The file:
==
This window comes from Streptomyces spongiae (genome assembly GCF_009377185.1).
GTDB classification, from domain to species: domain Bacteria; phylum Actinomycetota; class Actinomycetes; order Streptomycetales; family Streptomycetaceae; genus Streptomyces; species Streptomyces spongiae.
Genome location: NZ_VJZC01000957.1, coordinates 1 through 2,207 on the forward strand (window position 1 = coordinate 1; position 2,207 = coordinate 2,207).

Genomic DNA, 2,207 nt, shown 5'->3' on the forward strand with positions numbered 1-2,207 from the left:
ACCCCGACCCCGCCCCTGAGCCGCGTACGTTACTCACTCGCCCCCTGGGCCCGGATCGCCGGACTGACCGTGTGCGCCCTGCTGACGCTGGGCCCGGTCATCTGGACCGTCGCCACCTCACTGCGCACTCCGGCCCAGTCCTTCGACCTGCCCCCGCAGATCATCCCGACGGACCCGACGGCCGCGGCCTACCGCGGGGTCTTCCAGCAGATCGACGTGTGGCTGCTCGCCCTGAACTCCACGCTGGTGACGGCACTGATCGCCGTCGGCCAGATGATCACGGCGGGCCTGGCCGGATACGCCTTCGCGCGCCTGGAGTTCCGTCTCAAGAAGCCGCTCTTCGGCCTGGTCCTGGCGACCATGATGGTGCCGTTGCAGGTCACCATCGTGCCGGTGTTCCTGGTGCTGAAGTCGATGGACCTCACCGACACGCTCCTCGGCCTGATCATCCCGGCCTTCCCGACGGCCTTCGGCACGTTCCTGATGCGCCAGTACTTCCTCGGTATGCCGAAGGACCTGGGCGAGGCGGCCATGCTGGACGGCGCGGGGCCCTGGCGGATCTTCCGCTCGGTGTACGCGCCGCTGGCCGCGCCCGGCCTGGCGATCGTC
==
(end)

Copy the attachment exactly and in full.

This window comes from Streptomyces spongiae (genome assembly GCF_009377185.1).
GTDB classification, from domain to species: domain Bacteria; phylum Actinomycetota; class Actinomycetes; order Streptomycetales; family Streptomycetaceae; genus Streptomyces; species Streptomyces spongiae.
Genome location: NZ_VJZC01000957.1, coordinates 1 through 2,207 on the forward strand (window position 1 = coordinate 1; position 2,207 = coordinate 2,207).

Genomic DNA, 2,207 nt, shown 5'->3' on the forward strand with positions numbered 1-2,207 from the left:
ACCCCGACCCCGCCCCTGAGCCGCGTACGTTACTCACTCGCCCCCTGGGCCCGGATCGCCGGACTGACCGTGTGCGCCCTGCTGACGCTGGGCCCGGTCATCTGGACCGTCGCCACCTCACTGCGCACTCCGGCCCAGTCCTTCGACCTGCCCCCGCAGATCATCCCGACGGACCCGACGGCCGCGGCCTACCGCGGGGTCTTCCAGCAGATCGACGTGTGGCTGCTCGCCCTGAACTCCACGCTGGTGACGGCACTGATCGCCGTCGGCCAGATGATCACGGCGGGCCTGGCCGGATACGCCTTCGCGCGCCTGGAGTTCCGTCTCAAGAAGCCGCTCTTCGGCCTGGTCCTGGCGACCATGATGGTGCCGTTGCAGGTCACCATCGTGCCGGTGTTCCTGGTGCTGAAGTCGATGGACCTCACCGACACGCTCCTCGGCCTGATCATCCCGGCCTTCCCGACGGCCTTCGGCACGTTCCTGATGCGCCAGTACTTCCTCGGTATGCCGAAGGACCTGGGCGAGGCGGCCATGCTGGACGGCGCGGGGCCCTGGCGGATCTTCCGCTCGGTGTACGCGCCGCTGGCCGCGCCCGGCCTGGCGATCGTC